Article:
3. Optimization rules on social
Facebook was a little behind the other half of the duopoly in terms of automation, but last year, they released automated rules within Ads Manager. These rules can monitor the performance of campaigns and ad sets and make automatic changes based on parameters that you set. For instance, we’ve created rules to increase bids on any ad sets that have led to more than X number of conversions below our target CPA. This means we’re able to react in real time to changes in performance without constant manual monitoring, driving the best possible performance from campaigns. This was particularly useful over weekends when launching new content, as naturally fewer people are in the office, and overall we saw a 60% reduction in cost-per-free-trial through social utilizing these rules.
So your acquisition campaigns have been a huge success. You’ve met your app download and free trial targets – what’s next? Well, you’re not even close to the finish line. It’s important to have retention strategies in place from day one to make sure that acquisition translates into lifetime value.
Ninety percent of apps downloaded today are never opened again. To avoid ending up in the “scrAppheap,” create remarketing lists of users that have downloaded the app but not started their free trial and target them with app engagement campaigns. They aren’t going to remember it’s there by themselves; you need to provide that reminder.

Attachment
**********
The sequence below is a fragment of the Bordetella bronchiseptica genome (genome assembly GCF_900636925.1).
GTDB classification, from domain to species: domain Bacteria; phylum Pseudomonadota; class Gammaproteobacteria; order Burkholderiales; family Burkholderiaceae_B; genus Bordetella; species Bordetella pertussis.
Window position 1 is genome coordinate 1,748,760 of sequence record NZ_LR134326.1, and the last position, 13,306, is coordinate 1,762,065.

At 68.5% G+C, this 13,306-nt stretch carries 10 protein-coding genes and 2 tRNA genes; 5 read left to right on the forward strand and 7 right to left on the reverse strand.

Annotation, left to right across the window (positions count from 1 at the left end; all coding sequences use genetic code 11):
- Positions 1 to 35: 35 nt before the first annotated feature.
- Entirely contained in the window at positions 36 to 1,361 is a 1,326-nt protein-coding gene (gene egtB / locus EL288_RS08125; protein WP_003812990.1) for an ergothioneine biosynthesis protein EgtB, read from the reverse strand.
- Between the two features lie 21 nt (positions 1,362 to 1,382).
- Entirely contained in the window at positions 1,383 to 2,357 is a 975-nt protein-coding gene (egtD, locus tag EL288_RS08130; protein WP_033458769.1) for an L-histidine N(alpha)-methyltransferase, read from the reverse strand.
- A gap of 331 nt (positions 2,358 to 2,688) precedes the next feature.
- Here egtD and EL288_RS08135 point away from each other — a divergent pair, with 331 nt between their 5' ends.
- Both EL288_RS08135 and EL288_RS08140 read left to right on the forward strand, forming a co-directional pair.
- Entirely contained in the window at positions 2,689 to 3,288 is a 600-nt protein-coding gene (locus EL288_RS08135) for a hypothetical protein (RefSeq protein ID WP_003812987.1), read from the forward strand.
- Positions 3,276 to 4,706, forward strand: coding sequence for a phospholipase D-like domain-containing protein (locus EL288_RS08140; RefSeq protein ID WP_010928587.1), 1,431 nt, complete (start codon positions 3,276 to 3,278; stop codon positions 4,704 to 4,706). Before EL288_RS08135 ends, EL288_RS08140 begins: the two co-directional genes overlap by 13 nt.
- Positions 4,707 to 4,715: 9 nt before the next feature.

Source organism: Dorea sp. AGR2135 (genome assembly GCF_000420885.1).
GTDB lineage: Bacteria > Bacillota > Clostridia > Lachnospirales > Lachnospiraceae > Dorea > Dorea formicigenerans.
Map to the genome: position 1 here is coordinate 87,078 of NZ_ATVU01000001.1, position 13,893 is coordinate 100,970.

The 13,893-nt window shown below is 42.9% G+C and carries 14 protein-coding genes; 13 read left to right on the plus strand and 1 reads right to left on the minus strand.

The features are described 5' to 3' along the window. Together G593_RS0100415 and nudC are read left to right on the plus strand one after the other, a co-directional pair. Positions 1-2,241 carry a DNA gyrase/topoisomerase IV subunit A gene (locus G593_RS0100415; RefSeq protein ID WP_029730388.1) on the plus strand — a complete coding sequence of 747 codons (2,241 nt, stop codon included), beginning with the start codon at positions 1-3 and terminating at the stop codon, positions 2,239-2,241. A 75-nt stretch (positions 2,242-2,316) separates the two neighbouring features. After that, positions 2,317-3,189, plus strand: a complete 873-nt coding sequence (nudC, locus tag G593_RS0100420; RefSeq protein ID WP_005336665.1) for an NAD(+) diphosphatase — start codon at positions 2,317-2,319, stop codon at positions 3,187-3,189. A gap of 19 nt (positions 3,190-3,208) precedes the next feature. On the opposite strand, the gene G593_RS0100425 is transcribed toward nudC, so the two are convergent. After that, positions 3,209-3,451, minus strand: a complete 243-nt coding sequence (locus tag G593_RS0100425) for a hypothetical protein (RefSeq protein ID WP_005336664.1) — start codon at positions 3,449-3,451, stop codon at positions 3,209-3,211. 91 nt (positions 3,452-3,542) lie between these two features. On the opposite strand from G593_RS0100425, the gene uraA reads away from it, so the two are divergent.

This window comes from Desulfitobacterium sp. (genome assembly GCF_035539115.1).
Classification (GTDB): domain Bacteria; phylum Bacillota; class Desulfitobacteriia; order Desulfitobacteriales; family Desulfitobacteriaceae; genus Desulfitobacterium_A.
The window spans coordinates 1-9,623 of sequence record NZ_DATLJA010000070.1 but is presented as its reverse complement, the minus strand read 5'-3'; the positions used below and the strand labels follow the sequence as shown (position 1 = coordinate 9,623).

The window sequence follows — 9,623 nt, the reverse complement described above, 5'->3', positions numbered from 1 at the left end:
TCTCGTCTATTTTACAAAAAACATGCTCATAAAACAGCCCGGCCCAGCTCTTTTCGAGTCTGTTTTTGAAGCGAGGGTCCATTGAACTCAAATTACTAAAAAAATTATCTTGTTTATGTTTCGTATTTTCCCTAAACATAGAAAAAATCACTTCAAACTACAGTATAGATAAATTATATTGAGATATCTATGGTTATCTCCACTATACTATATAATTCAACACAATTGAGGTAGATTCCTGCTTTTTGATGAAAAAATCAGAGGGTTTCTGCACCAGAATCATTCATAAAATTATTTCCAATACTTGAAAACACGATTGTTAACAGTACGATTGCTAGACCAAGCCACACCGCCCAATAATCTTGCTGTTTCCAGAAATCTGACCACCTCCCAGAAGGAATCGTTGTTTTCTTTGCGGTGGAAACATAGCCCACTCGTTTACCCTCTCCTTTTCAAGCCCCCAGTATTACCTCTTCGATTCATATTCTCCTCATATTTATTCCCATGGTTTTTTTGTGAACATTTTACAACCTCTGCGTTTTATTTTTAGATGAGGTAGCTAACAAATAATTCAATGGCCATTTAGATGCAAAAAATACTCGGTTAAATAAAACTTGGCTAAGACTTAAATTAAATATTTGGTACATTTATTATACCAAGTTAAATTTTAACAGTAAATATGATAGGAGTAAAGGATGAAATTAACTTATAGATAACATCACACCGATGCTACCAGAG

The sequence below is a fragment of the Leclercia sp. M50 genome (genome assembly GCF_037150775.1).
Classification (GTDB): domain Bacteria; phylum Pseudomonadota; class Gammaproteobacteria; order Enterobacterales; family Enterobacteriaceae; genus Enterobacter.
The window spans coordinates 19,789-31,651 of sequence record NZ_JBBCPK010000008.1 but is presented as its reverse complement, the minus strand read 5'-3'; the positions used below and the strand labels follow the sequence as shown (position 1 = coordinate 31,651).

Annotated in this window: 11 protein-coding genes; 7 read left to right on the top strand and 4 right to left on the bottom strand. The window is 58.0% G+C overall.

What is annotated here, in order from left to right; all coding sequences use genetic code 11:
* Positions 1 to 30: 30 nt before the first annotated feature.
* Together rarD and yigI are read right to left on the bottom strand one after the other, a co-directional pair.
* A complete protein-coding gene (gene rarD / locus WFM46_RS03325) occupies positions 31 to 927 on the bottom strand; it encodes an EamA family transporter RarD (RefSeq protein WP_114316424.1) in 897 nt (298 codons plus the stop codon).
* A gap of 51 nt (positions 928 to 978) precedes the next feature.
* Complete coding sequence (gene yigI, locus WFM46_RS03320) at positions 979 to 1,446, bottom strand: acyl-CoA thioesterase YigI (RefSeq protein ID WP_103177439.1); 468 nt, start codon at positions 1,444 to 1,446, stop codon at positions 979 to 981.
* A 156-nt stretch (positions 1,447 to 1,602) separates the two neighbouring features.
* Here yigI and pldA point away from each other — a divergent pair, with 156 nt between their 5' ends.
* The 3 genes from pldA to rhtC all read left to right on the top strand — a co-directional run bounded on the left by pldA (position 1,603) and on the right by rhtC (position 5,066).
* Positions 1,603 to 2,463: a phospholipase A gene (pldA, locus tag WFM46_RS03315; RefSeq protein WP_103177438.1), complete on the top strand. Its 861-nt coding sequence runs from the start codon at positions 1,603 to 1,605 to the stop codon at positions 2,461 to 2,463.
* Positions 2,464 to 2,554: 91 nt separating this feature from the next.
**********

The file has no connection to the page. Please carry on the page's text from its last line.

As for users that have started their free trial, don’t let them slip away at 29 days. Make sure that when their free trial is about to end, they are reminded of some great content they haven’t explored yet, or maybe the option to refer a friend for a reduced price for a month. All too easily people jump from one free trial to another, so don’t assume that you’ll keep them as a customer without some investment.
Streaming has revolutionized our media consumption, and the market is likely to get even more cluttered over the next few years. Users will not be willing to pay for a never-ending list of subscriptions, but there can be room in the market for a new service that taps into the right audience with relevant USPs, and strong marketing tactics.